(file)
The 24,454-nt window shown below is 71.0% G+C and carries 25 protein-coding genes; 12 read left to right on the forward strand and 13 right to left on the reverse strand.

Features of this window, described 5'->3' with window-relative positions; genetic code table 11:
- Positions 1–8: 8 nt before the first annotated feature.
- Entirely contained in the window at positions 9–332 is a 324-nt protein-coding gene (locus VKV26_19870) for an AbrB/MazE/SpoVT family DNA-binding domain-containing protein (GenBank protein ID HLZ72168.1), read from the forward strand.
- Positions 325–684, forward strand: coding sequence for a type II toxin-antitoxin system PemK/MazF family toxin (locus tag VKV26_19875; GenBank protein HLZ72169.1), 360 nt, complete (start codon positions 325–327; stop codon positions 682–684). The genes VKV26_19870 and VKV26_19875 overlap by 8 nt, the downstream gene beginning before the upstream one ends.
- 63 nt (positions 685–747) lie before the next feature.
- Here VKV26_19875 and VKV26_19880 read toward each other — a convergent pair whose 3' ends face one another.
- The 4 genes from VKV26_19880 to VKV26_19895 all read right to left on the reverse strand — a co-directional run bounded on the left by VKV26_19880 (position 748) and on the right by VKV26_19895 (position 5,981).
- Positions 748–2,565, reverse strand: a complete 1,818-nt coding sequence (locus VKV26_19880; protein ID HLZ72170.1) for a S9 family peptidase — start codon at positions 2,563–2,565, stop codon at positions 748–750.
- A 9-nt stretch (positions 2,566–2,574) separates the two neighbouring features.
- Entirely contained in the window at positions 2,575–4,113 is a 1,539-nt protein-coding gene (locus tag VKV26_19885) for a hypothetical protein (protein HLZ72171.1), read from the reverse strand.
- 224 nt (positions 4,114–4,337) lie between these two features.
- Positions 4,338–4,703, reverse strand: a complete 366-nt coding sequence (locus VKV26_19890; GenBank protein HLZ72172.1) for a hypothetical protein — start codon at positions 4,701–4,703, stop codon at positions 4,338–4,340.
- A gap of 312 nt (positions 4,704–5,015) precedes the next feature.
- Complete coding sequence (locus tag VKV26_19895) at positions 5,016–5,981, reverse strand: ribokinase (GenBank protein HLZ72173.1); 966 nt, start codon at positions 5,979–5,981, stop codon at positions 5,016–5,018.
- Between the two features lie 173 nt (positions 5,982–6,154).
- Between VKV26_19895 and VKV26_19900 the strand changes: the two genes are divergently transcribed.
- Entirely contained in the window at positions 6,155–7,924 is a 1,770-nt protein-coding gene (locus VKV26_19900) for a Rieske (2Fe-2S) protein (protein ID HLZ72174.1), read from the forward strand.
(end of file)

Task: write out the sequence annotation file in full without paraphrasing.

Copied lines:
The 24,454-nt window shown below is 71.0% G+C and carries 25 protein-coding genes; 12 read left to right on the forward strand and 13 right to left on the reverse strand.

Features of this window, described 5'->3' with window-relative positions; genetic code table 11:
- Positions 1–8: 8 nt before the first annotated feature.
- Entirely contained in the window at positions 9–332 is a 324-nt protein-coding gene (locus VKV26_19870) for an AbrB/MazE/SpoVT family DNA-binding domain-containing protein (GenBank protein ID HLZ72168.1), read from the forward strand.
- Positions 325–684, forward strand: coding sequence for a type II toxin-antitoxin system PemK/MazF family toxin (locus tag VKV26_19875; GenBank protein HLZ72169.1), 360 nt, complete (start codon positions 325–327; stop codon positions 682–684). The genes VKV26_19870 and VKV26_19875 overlap by 8 nt, the downstream gene beginning before the upstream one ends.
- 63 nt (positions 685–747) lie before the next feature.
- Here VKV26_19875 and VKV26_19880 read toward each other — a convergent pair whose 3' ends face one another.
- The 4 genes from VKV26_19880 to VKV26_19895 all read right to left on the reverse strand — a co-directional run bounded on the left by VKV26_19880 (position 748) and on the right by VKV26_19895 (position 5,981).
- Positions 748–2,565, reverse strand: a complete 1,818-nt coding sequence (locus VKV26_19880; protein ID HLZ72170.1) for a S9 family peptidase — start codon at positions 2,563–2,565, stop codon at positions 748–750.
- A 9-nt stretch (positions 2,566–2,574) separates the two neighbouring features.
- Entirely contained in the window at positions 2,575–4,113 is a 1,539-nt protein-coding gene (locus tag VKV26_19885) for a hypothetical protein (protein HLZ72171.1), read from the reverse strand.
- 224 nt (positions 4,114–4,337) lie between these two features.
- Positions 4,338–4,703, reverse strand: a complete 366-nt coding sequence (locus VKV26_19890; GenBank protein HLZ72172.1) for a hypothetical protein — start codon at positions 4,701–4,703, stop codon at positions 4,338–4,340.
- A gap of 312 nt (positions 4,704–5,015) precedes the next feature.
- Complete coding sequence (locus tag VKV26_19895) at positions 5,016–5,981, reverse strand: ribokinase (GenBank protein HLZ72173.1); 966 nt, start codon at positions 5,979–5,981, stop codon at positions 5,016–5,018.
- Between the two features lie 173 nt (positions 5,982–6,154).
- Between VKV26_19895 and VKV26_19900 the strand changes: the two genes are divergently transcribed.
- Entirely contained in the window at positions 6,155–7,924 is a 1,770-nt protein-coding gene (locus VKV26_19900) for a Rieske (2Fe-2S) protein (protein ID HLZ72174.1), read from the forward strand.